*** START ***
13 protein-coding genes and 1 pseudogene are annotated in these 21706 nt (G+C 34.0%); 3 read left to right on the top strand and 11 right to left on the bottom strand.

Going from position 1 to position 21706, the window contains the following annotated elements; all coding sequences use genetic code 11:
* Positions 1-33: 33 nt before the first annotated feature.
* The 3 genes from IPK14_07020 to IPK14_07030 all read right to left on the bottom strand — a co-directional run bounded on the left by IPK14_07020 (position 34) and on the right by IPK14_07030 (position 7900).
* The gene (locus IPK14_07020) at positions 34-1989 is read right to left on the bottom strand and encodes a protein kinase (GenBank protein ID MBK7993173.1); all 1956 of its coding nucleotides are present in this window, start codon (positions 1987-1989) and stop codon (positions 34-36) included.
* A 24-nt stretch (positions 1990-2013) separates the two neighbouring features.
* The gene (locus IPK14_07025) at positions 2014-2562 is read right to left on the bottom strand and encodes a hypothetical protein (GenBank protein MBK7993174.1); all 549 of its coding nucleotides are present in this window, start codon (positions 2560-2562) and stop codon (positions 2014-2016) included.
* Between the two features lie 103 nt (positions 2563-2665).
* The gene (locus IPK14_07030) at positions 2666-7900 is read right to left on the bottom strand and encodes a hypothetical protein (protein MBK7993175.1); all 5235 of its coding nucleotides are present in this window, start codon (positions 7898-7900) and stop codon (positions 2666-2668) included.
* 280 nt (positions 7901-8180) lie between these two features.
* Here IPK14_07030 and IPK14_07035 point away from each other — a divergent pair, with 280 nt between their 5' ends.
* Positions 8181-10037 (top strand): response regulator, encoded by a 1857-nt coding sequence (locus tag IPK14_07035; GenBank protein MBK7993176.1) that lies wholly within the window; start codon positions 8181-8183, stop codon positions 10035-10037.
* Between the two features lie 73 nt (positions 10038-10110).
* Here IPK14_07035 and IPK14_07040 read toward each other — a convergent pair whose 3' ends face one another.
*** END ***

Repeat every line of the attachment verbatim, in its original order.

13 protein-coding genes and 1 pseudogene are annotated in these 21706 nt (G+C 34.0%); 3 read left to right on the top strand and 11 right to left on the bottom strand.

Going from position 1 to position 21706, the window contains the following annotated elements; all coding sequences use genetic code 11:
* Positions 1-33: 33 nt before the first annotated feature.
* The 3 genes from IPK14_07020 to IPK14_07030 all read right to left on the bottom strand — a co-directional run bounded on the left by IPK14_07020 (position 34) and on the right by IPK14_07030 (position 7900).
* The gene (locus IPK14_07020) at positions 34-1989 is read right to left on the bottom strand and encodes a protein kinase (GenBank protein ID MBK7993173.1); all 1956 of its coding nucleotides are present in this window, start codon (positions 1987-1989) and stop codon (positions 34-36) included.
* A 24-nt stretch (positions 1990-2013) separates the two neighbouring features.
* The gene (locus IPK14_07025) at positions 2014-2562 is read right to left on the bottom strand and encodes a hypothetical protein (GenBank protein MBK7993174.1); all 549 of its coding nucleotides are present in this window, start codon (positions 2560-2562) and stop codon (positions 2014-2016) included.
* Between the two features lie 103 nt (positions 2563-2665).
* The gene (locus IPK14_07030) at positions 2666-7900 is read right to left on the bottom strand and encodes a hypothetical protein (protein MBK7993175.1); all 5235 of its coding nucleotides are present in this window, start codon (positions 7898-7900) and stop codon (positions 2666-2668) included.
* 280 nt (positions 7901-8180) lie between these two features.
* Here IPK14_07030 and IPK14_07035 point away from each other — a divergent pair, with 280 nt between their 5' ends.
* Positions 8181-10037 (top strand): response regulator, encoded by a 1857-nt coding sequence (locus tag IPK14_07035; GenBank protein MBK7993176.1) that lies wholly within the window; start codon positions 8181-8183, stop codon positions 10035-10037.
* Between the two features lie 73 nt (positions 10038-10110).
* Here IPK14_07035 and IPK14_07040 read toward each other — a convergent pair whose 3' ends face one another.